Twenty days after planting tiny radish seeds, the second graders harvested bright red radishes. Radishes are a great first crop; they sprout and grow quickly. Not much for delayed gratification but instant success! The students stood at the edge of the raised bed and pulled their very own radish. They were curious, intrigued, and fascinated with how a tiny seeds grew into a red round vegetable. An excellent example of the natural process of plant growth and development, where the combination of sun, soil, nutrients, water, and air can produce a consumable substance.
I have found that many teachers want to incorporate a learning garden into their curriculum but do not know how to garden. This is not a big issue for the teachers if they collaborate with an experienced gardener, horticulture agent, garden club, or master gardener to help train the teachers.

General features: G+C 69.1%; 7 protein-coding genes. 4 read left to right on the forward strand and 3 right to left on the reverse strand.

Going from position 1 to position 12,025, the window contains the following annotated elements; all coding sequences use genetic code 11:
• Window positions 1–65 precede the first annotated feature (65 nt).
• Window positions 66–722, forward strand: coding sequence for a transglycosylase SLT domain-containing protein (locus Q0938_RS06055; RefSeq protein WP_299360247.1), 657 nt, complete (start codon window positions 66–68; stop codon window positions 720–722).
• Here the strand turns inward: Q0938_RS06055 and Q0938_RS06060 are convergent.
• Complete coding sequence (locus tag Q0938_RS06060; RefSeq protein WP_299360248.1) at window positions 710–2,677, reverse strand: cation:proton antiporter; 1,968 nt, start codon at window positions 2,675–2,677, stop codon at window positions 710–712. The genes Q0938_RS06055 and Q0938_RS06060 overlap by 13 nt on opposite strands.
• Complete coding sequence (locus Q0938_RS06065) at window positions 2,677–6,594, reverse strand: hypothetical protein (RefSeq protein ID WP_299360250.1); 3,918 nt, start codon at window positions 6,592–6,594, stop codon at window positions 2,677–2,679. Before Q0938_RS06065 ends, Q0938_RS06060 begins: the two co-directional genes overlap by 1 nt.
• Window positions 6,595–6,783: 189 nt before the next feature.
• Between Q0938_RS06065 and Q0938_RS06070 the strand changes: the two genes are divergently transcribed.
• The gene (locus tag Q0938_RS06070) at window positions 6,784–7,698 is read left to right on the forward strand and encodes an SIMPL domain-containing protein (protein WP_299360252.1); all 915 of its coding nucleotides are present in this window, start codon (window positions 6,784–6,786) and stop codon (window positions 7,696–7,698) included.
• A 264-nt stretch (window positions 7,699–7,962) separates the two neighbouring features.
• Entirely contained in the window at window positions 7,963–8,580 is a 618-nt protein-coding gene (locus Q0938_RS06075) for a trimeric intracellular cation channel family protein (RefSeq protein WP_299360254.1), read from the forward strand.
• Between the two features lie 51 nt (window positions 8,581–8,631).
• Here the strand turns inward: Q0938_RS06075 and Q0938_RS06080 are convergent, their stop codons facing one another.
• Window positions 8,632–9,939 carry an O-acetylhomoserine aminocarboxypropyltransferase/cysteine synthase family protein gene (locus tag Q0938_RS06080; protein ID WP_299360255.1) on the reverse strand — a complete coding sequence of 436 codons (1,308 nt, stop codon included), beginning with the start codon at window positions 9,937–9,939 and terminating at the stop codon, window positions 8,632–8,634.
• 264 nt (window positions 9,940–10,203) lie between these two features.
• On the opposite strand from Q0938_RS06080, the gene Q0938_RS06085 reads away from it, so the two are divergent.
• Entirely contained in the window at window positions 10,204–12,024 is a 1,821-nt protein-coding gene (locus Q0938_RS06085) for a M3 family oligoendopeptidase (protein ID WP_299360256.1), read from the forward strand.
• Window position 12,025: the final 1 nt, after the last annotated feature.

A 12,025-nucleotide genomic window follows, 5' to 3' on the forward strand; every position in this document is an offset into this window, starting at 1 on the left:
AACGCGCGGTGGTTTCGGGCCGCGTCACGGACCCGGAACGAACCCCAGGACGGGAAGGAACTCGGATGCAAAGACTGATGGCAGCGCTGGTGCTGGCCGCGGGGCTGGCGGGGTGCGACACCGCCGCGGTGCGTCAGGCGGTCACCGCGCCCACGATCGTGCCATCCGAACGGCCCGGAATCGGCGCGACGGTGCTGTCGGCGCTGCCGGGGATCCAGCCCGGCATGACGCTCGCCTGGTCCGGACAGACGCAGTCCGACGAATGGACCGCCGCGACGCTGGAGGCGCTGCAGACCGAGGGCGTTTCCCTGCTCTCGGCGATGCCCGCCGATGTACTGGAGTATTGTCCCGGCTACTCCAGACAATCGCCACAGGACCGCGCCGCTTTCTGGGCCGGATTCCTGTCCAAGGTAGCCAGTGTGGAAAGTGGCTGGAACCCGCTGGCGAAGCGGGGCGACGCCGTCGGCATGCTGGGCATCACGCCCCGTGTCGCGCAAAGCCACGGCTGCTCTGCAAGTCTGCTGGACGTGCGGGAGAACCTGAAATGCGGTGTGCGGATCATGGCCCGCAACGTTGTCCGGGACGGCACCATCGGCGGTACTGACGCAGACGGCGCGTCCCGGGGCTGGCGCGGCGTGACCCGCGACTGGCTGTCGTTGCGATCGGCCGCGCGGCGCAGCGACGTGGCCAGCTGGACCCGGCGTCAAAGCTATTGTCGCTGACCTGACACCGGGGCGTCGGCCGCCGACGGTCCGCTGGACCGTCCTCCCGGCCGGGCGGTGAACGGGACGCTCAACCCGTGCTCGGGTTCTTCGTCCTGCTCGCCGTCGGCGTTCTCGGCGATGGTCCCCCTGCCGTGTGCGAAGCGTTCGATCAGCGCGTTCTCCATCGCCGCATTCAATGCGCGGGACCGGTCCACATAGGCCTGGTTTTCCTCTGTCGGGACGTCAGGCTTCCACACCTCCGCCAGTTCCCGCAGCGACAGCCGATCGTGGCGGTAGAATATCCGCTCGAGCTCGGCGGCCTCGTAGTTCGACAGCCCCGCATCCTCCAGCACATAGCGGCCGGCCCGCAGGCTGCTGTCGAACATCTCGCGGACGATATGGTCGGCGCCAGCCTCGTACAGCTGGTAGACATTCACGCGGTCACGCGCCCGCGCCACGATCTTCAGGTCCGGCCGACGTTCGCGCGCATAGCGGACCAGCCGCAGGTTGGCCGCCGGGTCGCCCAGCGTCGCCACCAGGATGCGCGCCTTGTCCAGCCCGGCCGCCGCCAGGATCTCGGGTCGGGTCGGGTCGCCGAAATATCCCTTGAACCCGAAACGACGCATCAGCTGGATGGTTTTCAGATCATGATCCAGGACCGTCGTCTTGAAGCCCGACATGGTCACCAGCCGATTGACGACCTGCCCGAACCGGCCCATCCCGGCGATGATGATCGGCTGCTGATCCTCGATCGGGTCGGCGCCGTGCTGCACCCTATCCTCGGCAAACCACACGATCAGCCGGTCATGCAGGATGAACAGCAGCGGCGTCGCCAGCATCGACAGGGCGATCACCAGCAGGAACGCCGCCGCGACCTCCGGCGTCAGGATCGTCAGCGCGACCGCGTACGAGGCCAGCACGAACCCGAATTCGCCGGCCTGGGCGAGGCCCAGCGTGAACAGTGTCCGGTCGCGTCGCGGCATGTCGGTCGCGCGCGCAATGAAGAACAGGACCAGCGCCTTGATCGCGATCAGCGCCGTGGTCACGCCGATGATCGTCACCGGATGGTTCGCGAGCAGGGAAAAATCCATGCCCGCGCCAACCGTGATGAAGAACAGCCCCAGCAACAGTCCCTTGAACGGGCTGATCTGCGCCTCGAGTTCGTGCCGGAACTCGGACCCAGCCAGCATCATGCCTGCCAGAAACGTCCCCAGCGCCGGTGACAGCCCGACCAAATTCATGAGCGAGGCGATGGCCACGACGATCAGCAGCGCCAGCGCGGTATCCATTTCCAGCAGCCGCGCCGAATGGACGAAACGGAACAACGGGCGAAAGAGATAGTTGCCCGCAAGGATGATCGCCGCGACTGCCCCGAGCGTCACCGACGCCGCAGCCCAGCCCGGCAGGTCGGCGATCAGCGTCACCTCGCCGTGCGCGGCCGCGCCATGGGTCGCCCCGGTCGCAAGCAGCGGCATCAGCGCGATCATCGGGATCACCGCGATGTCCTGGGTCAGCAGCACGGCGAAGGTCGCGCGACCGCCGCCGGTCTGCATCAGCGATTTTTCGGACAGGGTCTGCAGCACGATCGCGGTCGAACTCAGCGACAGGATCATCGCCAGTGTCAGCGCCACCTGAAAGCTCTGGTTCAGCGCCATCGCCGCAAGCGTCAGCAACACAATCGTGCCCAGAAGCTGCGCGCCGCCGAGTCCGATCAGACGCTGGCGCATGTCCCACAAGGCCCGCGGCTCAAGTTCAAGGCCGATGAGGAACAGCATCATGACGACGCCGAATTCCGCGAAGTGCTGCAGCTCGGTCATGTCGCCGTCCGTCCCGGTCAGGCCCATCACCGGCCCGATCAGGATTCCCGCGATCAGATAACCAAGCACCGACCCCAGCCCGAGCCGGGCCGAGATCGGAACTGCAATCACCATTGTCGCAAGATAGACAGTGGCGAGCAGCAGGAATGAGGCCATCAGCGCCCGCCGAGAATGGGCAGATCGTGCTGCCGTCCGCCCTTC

Since I have a small backyard garden, I do not grow any type of squash, like zucchini, because of the space it requires. Thankfully, most gardeners have more than enough zucchini and are happy to share.
In the same breath, I can tell you that I am exhausted from Christmas but also full from all of the memories created. The tree is still up; suitcases are sitting full of dirty laundry. Toys are strewn from one end of house to the other, and there are three girls silly, full from sugar, creating yet one more memory.
It is sizzling HOT. I find myself watering for an hour a day while dreaming of underground irrigation systems, drip lines and soaker hoses! It’s a matter of time and money before everything is watered by a push of a button.